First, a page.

Researchers ask 2000 trainee doctors what it’s like to walk in their shoes

July 23, 2018

Researchers working with Health Education England (HEE) in the Wessex region have launched a study that aims to understand how doctors in training in the area experience their working lives.

2000 doctors training across all medical specialties have been invited to take part in the study, using an internet-based tool called MyDay.  The MyDay tool was first used in Wessex in November 2017, with a successful pilot study of 200 doctors.

The research team comprises several international specialists including Professor Rhema Vaithianathan (CSDA), Professor Karen Morrison, Associate Dean of Education, Faculty of Medicine, University of Southampton, Dr Amanda Goodall, Senior Lecturer, Cass Business School, City, University of London and Professor Agnes Bäker, Department of Business Administration, University of Zurich.

Dr Peter Hockey, Postgraduate Dean of HEE, working across Wessex, has engaged in the MyDay study in the hope that resulting data will boost efforts to improve the workday experiences of Wessex doctors in training, and improve retention of this key workforce.

Peter explained: “Delivering high quality education and training for our healthcare workforce is the foundation of the work of Health Education England. One of my roles as Postgraduate Dean is to look after the future of our medical workforce, including optimising the wellbeing of our doctors in training. To do this we must understand the “drivers” for their well-being.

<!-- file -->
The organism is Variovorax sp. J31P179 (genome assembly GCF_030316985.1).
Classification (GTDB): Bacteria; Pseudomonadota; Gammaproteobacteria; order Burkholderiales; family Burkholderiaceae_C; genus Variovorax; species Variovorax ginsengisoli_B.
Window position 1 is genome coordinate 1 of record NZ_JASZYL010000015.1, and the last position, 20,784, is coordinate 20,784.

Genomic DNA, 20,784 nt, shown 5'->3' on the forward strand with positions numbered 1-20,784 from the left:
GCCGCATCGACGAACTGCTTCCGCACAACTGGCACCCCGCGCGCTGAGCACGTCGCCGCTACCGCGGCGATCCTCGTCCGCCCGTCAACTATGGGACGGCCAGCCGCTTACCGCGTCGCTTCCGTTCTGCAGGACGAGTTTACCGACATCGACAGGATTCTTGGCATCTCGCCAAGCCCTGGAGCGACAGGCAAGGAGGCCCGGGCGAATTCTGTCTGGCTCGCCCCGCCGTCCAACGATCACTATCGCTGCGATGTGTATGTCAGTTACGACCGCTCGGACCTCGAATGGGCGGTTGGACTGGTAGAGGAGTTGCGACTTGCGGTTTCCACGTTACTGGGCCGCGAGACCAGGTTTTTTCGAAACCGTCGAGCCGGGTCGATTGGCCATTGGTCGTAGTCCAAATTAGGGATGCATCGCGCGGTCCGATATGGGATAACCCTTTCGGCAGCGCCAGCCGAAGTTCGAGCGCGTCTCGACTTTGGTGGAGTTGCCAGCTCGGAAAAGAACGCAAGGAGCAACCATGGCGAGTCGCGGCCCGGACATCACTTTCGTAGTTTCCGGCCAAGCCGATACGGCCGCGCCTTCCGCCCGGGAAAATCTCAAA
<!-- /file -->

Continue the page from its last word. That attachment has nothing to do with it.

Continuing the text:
“This unique study will provide an extremely rich and detailed picture of experienced well-being and what drives it, allowing us to use this information to improve the working lives of this critical workforce.”

Trainee doctors who take part in the study are asked about the tasks performed during the working day and how they felt while doing them, allowing researchers to create a rich set of data.

Rhema Vaithianathan said: “Accurate information about how doctors in training actually experience their work allows healthcare leaders to make well informed decisions about how best to improve wellbeing and staff retention.

“Our partnership with HEE Wessex, the University of Southampton and Cass Business School has allowed us to build, carefully refine, test and roll out the MyDay tool, and we are looking forward to gathering a large data set and seeking useful insights.”

Participation in the MyDay Survey is entirely optional, quick, and confidential. The MyDay survey runs until August 2018, with findings delivered to HEE by the end of the year.

For more information:   myday.aut.ac.nz